Flying in a WWII B-24 "Liberator" Bomber
dunkelberg | May 4, 2007 at 01:18 pmby
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Thanks to a documentary on which I am working and the kindness of the Collings Foundation, I flew along with the "Witchcraft" B-24 crew as "Wings of Freedom" flew from San Antonio to Austin, Texas. "Wings of Freedom" includes the B-24, a B-25 "Mitchell" bomber and the classic B-17 "Flying Fortress".
For a short time, they flew in formation and we were able to get shots of each other in flight. It's very thrilling. In the B-24 and the B-17, the gun ports are open. There is nothing between you and the ground as you look out at the wings to see those powerful, radial engines on the thick wings.
As you walk through the bomb bay of the B-24 to get from the nose area to the tail, you walk on a metal catwalk, less than a foot wide. In that case, the only thing between you and the ground is that catwalk and very thin aircraft aluminum. During bombing runs, sometimes not all the bombs would release. This would happen at extreme altitudes, in freezing cold, where the whole crew is on oxygen.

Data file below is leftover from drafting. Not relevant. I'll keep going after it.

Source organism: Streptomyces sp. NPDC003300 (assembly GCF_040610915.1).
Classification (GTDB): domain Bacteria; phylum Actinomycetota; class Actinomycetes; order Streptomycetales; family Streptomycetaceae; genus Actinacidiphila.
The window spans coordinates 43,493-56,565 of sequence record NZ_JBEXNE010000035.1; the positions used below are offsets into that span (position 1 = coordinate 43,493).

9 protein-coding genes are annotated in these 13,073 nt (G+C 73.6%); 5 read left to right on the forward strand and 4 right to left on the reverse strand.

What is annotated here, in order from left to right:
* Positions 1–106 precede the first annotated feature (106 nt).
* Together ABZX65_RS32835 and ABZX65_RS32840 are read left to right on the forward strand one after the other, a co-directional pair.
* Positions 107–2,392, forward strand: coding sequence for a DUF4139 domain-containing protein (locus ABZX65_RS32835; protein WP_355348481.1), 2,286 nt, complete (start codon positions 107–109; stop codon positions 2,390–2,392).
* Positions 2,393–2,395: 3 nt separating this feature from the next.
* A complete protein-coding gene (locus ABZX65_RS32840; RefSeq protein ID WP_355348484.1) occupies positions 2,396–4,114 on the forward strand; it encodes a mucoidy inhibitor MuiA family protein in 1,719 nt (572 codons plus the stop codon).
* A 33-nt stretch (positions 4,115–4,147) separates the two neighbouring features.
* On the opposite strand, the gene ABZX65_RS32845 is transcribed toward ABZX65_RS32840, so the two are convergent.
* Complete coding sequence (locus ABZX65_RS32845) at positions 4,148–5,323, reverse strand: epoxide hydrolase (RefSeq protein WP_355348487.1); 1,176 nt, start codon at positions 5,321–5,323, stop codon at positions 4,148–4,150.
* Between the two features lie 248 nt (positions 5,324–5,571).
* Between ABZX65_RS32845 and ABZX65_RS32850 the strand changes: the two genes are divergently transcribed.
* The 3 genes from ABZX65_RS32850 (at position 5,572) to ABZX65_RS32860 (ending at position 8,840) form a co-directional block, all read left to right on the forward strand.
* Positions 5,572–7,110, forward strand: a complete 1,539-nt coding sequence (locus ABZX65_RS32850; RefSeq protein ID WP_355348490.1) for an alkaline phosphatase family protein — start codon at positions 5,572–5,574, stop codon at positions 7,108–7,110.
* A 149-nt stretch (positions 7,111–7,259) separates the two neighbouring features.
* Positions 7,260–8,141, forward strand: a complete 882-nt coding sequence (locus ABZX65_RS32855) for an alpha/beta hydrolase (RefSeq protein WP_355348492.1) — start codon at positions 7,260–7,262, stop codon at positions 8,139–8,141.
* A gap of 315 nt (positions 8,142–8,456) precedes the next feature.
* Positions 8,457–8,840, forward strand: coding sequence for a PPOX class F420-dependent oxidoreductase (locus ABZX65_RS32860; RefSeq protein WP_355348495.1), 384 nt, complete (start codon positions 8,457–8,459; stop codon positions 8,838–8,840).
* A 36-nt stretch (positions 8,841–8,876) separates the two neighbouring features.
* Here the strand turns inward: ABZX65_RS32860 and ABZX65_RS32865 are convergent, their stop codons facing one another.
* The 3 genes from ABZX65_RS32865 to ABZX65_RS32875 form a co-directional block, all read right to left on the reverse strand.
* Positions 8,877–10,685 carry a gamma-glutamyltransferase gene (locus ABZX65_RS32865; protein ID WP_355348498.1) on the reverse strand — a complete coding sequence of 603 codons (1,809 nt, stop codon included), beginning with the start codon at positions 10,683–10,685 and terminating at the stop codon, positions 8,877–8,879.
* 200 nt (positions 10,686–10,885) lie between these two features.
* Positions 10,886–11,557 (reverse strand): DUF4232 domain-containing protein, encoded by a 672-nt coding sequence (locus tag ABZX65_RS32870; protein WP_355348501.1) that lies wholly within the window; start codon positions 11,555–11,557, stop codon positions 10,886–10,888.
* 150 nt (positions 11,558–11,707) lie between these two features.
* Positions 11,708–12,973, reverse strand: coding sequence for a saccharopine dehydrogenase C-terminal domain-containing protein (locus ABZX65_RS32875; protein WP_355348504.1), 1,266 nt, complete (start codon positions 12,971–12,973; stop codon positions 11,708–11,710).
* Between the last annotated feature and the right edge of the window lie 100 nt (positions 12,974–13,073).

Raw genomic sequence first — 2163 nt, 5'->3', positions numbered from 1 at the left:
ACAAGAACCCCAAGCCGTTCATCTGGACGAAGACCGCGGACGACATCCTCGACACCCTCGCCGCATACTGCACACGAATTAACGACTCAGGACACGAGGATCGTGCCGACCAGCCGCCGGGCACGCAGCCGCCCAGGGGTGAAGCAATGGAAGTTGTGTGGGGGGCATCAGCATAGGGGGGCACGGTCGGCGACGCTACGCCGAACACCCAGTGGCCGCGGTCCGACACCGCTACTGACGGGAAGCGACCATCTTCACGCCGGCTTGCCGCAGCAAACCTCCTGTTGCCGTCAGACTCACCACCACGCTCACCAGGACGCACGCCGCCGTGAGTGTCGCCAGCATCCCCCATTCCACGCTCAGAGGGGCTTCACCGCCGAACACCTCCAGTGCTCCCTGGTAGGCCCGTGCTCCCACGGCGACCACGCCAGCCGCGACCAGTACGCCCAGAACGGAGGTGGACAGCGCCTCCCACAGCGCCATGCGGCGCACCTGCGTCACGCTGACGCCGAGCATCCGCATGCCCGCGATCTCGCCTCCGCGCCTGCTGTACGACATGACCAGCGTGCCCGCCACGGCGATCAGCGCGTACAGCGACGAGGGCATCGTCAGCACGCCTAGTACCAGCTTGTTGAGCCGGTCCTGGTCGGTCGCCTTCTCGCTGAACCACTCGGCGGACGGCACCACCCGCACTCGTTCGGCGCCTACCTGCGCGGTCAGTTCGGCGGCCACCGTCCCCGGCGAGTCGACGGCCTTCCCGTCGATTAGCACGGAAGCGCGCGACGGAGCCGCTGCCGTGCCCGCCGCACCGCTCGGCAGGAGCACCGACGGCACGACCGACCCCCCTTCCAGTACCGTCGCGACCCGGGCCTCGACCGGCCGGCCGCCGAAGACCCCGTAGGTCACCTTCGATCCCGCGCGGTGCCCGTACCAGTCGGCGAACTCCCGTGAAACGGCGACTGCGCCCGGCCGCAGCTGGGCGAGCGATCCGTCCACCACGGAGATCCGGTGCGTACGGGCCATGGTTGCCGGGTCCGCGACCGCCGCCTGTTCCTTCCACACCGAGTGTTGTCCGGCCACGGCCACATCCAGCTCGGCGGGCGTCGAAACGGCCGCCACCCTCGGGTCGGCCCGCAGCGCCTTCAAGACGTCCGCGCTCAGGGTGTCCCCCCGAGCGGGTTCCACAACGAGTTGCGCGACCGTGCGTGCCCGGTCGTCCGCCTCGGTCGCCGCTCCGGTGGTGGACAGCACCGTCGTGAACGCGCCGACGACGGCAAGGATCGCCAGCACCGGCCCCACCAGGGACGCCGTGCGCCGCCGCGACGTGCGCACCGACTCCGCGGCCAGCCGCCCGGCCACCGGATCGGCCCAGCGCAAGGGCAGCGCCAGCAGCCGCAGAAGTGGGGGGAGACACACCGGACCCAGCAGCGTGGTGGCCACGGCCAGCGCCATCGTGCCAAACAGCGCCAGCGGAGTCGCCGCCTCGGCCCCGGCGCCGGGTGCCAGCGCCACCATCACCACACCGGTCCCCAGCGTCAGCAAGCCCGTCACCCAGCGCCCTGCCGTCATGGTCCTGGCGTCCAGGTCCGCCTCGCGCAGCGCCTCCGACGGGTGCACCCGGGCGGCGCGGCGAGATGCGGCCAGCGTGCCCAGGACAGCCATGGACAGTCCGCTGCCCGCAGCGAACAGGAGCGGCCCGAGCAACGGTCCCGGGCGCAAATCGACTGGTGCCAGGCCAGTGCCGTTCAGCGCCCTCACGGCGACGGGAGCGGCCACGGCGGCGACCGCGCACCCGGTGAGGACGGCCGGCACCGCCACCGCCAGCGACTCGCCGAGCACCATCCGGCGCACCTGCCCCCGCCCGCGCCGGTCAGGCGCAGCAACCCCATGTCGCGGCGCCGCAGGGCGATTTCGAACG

The bombardier would then switch from the oxygen system of the ship, and plug into a portable oxygen bottle. He would carry the bottle and whatever tools he might need out to the catwalk. Bomb bay doors would be open. Fierce winds would be rushing by the bombardier as he eased along that catwalk. He would jiggle, jaggle, tinker with or just kick the bomb to get it to release and then go back to his station.
Of course that also could be going on while they are flying through flak or under fighter attack.
It's amazing what those guys went through flying these things through flak and fighters with little or no armor. They are noisy, shaky, uncomfortable and one of the greatest rides of my life.
The "Wings of Freedom" tour is on the West Coast now. If you have a chance, it is well worth seeing.
p.s. Be careful where you stow your mobile phone in one of these flights. Mine ended up somewhere in the belly turret.
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